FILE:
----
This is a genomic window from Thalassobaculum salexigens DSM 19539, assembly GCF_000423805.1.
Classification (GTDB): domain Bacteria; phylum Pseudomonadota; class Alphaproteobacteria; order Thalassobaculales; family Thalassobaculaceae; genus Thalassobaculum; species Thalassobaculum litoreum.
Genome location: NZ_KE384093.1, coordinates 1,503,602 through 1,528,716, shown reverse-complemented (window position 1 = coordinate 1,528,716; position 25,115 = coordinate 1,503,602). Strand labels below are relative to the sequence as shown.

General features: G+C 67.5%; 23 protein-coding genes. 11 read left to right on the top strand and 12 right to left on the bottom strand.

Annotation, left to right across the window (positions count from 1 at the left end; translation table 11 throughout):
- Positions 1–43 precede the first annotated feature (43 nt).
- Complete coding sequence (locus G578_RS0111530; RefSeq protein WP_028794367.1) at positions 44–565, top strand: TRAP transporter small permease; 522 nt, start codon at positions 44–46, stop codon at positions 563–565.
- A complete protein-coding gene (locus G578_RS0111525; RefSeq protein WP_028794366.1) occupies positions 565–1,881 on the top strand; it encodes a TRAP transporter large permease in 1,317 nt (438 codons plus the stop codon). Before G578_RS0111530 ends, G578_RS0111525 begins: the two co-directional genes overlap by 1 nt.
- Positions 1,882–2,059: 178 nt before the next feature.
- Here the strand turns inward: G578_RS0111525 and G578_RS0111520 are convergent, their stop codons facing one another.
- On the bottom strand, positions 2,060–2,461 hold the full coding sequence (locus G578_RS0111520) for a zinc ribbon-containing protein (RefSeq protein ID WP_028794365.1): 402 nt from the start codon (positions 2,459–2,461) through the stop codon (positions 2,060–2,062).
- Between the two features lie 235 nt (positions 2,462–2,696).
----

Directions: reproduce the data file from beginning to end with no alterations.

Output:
This is a genomic window from Thalassobaculum salexigens DSM 19539, assembly GCF_000423805.1.
Classification (GTDB): domain Bacteria; phylum Pseudomonadota; class Alphaproteobacteria; order Thalassobaculales; family Thalassobaculaceae; genus Thalassobaculum; species Thalassobaculum litoreum.
Genome location: NZ_KE384093.1, coordinates 1,503,602 through 1,528,716, shown reverse-complemented (window position 1 = coordinate 1,528,716; position 25,115 = coordinate 1,503,602). Strand labels below are relative to the sequence as shown.

General features: G+C 67.5%; 23 protein-coding genes. 11 read left to right on the top strand and 12 right to left on the bottom strand.

Annotation, left to right across the window (positions count from 1 at the left end; translation table 11 throughout):
- Positions 1–43 precede the first annotated feature (43 nt).
- Complete coding sequence (locus G578_RS0111530; RefSeq protein WP_028794367.1) at positions 44–565, top strand: TRAP transporter small permease; 522 nt, start codon at positions 44–46, stop codon at positions 563–565.
- A complete protein-coding gene (locus G578_RS0111525; RefSeq protein WP_028794366.1) occupies positions 565–1,881 on the top strand; it encodes a TRAP transporter large permease in 1,317 nt (438 codons plus the stop codon). Before G578_RS0111530 ends, G578_RS0111525 begins: the two co-directional genes overlap by 1 nt.
- Positions 1,882–2,059: 178 nt before the next feature.
- Here the strand turns inward: G578_RS0111525 and G578_RS0111520 are convergent, their stop codons facing one another.
- On the bottom strand, positions 2,060–2,461 hold the full coding sequence (locus G578_RS0111520) for a zinc ribbon-containing protein (RefSeq protein ID WP_028794365.1): 402 nt from the start codon (positions 2,459–2,461) through the stop codon (positions 2,060–2,062).
- Between the two features lie 235 nt (positions 2,462–2,696).